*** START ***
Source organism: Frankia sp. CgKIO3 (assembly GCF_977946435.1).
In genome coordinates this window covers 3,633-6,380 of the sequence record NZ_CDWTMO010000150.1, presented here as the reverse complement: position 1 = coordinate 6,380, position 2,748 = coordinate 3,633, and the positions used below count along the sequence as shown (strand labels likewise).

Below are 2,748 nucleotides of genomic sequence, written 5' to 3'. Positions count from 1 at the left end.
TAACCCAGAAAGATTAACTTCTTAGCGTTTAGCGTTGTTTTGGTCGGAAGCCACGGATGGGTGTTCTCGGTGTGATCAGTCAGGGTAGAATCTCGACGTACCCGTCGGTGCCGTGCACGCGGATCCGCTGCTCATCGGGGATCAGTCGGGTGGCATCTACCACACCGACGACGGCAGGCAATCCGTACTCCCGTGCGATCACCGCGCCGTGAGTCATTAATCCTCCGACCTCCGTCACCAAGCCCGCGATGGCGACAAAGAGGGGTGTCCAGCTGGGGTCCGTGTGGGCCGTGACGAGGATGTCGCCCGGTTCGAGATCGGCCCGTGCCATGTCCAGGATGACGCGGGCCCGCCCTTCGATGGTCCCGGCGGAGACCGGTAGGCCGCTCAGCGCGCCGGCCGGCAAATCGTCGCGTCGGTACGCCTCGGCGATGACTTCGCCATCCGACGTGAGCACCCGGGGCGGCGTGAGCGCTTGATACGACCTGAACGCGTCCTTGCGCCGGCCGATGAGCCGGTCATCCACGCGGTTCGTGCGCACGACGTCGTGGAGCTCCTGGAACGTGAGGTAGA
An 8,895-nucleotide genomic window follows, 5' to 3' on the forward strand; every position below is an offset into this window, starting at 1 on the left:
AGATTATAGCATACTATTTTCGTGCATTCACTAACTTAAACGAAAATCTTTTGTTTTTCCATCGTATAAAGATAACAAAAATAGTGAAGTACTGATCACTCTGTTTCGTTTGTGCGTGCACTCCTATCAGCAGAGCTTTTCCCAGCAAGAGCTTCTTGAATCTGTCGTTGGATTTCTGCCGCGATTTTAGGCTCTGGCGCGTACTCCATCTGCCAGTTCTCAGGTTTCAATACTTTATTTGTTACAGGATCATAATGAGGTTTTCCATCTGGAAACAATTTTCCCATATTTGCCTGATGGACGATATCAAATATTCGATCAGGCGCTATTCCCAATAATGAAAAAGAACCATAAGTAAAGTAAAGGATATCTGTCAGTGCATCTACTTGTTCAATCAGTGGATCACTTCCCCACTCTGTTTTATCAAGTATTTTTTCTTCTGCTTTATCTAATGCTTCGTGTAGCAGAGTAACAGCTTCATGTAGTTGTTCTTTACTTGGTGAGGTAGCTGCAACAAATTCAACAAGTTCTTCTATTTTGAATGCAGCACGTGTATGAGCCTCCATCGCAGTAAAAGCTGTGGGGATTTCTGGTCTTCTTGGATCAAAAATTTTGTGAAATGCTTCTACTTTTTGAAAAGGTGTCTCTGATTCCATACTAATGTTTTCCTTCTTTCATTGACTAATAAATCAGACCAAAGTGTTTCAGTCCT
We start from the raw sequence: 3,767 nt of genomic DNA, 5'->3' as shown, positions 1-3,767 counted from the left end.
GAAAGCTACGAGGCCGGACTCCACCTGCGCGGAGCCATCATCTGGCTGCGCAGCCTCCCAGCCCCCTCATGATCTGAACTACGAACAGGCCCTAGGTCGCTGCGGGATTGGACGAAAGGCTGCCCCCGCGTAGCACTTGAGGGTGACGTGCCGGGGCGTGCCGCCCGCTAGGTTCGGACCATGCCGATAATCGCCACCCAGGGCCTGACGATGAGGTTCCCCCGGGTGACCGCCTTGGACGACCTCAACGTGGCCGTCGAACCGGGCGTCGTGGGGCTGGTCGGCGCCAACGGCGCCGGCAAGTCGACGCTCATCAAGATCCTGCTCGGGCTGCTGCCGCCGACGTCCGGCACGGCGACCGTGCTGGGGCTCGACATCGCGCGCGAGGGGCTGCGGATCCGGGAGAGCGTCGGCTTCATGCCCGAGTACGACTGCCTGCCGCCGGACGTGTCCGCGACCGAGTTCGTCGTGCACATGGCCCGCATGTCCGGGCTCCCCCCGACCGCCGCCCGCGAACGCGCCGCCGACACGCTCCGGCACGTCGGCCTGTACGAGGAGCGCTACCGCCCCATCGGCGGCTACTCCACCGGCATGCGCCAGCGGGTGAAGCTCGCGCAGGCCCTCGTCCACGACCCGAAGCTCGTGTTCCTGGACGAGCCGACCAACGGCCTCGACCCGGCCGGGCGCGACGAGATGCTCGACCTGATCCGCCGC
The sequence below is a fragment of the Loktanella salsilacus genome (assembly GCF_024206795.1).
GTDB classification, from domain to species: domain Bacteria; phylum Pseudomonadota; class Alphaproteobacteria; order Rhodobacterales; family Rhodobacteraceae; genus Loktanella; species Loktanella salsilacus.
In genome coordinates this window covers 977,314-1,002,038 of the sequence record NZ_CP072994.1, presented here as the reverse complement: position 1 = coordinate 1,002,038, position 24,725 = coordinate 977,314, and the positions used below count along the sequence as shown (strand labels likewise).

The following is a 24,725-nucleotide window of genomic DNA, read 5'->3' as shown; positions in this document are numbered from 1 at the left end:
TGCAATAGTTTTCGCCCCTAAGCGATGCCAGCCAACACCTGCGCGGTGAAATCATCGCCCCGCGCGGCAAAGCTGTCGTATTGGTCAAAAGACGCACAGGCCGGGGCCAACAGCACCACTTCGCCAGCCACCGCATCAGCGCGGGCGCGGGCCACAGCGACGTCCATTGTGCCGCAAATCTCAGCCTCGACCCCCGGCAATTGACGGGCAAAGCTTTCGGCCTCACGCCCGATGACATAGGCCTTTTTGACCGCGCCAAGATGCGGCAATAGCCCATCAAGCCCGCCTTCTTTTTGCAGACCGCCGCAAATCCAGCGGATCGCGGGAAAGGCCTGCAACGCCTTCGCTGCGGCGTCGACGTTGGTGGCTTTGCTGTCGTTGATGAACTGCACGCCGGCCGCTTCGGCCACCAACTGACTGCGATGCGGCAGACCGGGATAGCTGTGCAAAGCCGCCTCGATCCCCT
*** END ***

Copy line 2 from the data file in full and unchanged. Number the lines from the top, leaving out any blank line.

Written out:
In genome coordinates this window covers 3,633-6,380 of the sequence record NZ_CDWTMO010000150.1, presented here as the reverse complement: position 1 = coordinate 6,380, position 2,748 = coordinate 3,633, and the positions used below count along the sequence as shown (strand labels likewise).